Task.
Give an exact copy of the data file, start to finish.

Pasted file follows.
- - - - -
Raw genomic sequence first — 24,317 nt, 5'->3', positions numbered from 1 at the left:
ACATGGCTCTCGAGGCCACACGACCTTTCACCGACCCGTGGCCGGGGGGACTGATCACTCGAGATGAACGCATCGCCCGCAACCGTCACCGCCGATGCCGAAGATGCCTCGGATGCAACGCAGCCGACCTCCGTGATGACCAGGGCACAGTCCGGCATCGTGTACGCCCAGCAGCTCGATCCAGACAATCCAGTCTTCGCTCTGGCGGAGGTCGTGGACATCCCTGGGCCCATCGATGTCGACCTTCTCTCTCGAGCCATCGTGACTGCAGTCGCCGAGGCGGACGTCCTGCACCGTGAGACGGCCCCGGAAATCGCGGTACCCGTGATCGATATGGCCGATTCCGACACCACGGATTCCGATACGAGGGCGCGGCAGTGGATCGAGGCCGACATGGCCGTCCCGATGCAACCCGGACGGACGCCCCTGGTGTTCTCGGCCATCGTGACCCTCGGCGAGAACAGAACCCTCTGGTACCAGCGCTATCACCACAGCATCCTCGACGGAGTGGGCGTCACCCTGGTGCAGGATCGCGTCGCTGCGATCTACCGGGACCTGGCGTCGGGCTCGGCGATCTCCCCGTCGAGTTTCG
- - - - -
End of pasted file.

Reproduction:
Raw genomic sequence first — 24,317 nt, 5'->3', positions numbered from 1 at the left:
ACATGGCTCTCGAGGCCACACGACCTTTCACCGACCCGTGGCCGGGGGGACTGATCACTCGAGATGAACGCATCGCCCGCAACCGTCACCGCCGATGCCGAAGATGCCTCGGATGCAACGCAGCCGACCTCCGTGATGACCAGGGCACAGTCCGGCATCGTGTACGCCCAGCAGCTCGATCCAGACAATCCAGTCTTCGCTCTGGCGGAGGTCGTGGACATCCCTGGGCCCATCGATGTCGACCTTCTCTCTCGAGCCATCGTGACTGCAGTCGCCGAGGCGGACGTCCTGCACCGTGAGACGGCCCCGGAAATCGCGGTACCCGTGATCGATATGGCCGATTCCGACACCACGGATTCCGATACGAGGGCGCGGCAGTGGATCGAGGCCGACATGGCCGTCCCGATGCAACCCGGACGGACGCCCCTGGTGTTCTCGGCCATCGTGACCCTCGGCGAGAACAGAACCCTCTGGTACCAGCGCTATCACCACAGCATCCTCGACGGAGTGGGCGTCACCCTGGTGCAGGATCGCGTCGCTGCGATCTACCGGGACCTGGCGTCGGGCTCGGCGATCTCCCCGTCGAGTTTCG